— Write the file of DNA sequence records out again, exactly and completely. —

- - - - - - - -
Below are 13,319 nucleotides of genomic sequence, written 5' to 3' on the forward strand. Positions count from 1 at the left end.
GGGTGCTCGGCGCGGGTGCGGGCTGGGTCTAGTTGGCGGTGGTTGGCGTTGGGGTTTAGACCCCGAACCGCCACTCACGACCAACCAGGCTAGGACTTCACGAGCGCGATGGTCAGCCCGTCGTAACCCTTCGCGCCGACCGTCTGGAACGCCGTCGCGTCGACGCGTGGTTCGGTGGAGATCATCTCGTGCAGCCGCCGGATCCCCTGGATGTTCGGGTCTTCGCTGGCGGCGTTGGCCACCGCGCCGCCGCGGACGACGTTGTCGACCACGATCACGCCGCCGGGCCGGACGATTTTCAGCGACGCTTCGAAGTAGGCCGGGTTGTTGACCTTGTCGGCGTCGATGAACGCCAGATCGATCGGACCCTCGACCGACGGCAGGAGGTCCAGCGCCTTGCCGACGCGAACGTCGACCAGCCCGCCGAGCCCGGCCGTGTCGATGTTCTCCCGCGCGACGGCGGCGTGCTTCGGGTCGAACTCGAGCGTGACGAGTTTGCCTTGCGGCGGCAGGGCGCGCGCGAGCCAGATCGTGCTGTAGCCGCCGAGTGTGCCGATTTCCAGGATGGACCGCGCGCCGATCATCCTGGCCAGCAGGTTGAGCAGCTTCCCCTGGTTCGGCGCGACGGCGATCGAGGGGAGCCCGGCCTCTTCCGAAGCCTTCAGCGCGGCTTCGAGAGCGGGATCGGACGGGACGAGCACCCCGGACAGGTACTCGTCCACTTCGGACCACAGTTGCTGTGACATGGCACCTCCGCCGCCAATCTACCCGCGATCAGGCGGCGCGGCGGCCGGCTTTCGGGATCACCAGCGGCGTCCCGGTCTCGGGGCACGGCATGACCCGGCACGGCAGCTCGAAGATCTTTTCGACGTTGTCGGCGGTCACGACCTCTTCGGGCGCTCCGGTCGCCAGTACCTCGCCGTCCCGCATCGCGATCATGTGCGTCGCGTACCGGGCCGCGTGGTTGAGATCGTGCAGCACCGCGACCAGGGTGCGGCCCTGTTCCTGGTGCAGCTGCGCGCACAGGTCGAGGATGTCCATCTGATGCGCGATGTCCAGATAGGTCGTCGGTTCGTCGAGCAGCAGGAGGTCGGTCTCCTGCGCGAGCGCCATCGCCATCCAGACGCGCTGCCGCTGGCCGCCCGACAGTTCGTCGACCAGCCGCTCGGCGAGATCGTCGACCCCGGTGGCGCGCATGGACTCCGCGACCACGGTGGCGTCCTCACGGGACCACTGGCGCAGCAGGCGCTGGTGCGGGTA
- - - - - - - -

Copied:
Below are 13,319 nucleotides of genomic sequence, written 5' to 3' on the forward strand. Positions count from 1 at the left end.
GGGTGCTCGGCGCGGGTGCGGGCTGGGTCTAGTTGGCGGTGGTTGGCGTTGGGGTTTAGACCCCGAACCGCCACTCACGACCAACCAGGCTAGGACTTCACGAGCGCGATGGTCAGCCCGTCGTAACCCTTCGCGCCGACCGTCTGGAACGCCGTCGCGTCGACGCGTGGTTCGGTGGAGATCATCTCGTGCAGCCGCCGGATCCCCTGGATGTTCGGGTCTTCGCTGGCGGCGTTGGCCACCGCGCCGCCGCGGACGACGTTGTCGACCACGATCACGCCGCCGGGCCGGACGATTTTCAGCGACGCTTCGAAGTAGGCCGGGTTGTTGACCTTGTCGGCGTCGATGAACGCCAGATCGATCGGACCCTCGACCGACGGCAGGAGGTCCAGCGCCTTGCCGACGCGAACGTCGACCAGCCCGCCGAGCCCGGCCGTGTCGATGTTCTCCCGCGCGACGGCGGCGTGCTTCGGGTCGAACTCGAGCGTGACGAGTTTGCCTTGCGGCGGCAGGGCGCGCGCGAGCCAGATCGTGCTGTAGCCGCCGAGTGTGCCGATTTCCAGGATGGACCGCGCGCCGATCATCCTGGCCAGCAGGTTGAGCAGCTTCCCCTGGTTCGGCGCGACGGCGATCGAGGGGAGCCCGGCCTCTTCCGAAGCCTTCAGCGCGGCTTCGAGAGCGGGATCGGACGGGACGAGCACCCCGGACAGGTACTCGTCCACTTCGGACCACAGTTGCTGTGACATGGCACCTCCGCCGCCAATCTACCCGCGATCAGGCGGCGCGGCGGCCGGCTTTCGGGATCACCAGCGGCGTCCCGGTCTCGGGGCACGGCATGACCCGGCACGGCAGCTCGAAGATCTTTTCGACGTTGTCGGCGGTCACGACCTCTTCGGGCGCTCCGGTCGCCAGTACCTCGCCGTCCCGCATCGCGATCATGTGCGTCGCGTACCGGGCCGCGTGGTTGAGATCGTGCAGCACCGCGACCAGGGTGCGGCCCTGTTCCTGGTGCAGCTGCGCGCACAGGTCGAGGATGTCCATCTGATGCGCGATGTCCAGATAGGTCGTCGGTTCGTCGAGCAGCAGGAGGTCGGTCTCCTGCGCGAGCGCCATCGCCATCCAGACGCGCTGCCGCTGGCCGCCCGACAGTTCGTCGACCAGCCGCTCGGCGAGATCGTCGACCCCGGTGGCGCGCATGGACTCCGCGACCACGGTGGCGTCCTCACGGGACCACTGGCGCAGCAGGCGCTGGTGCGGGTA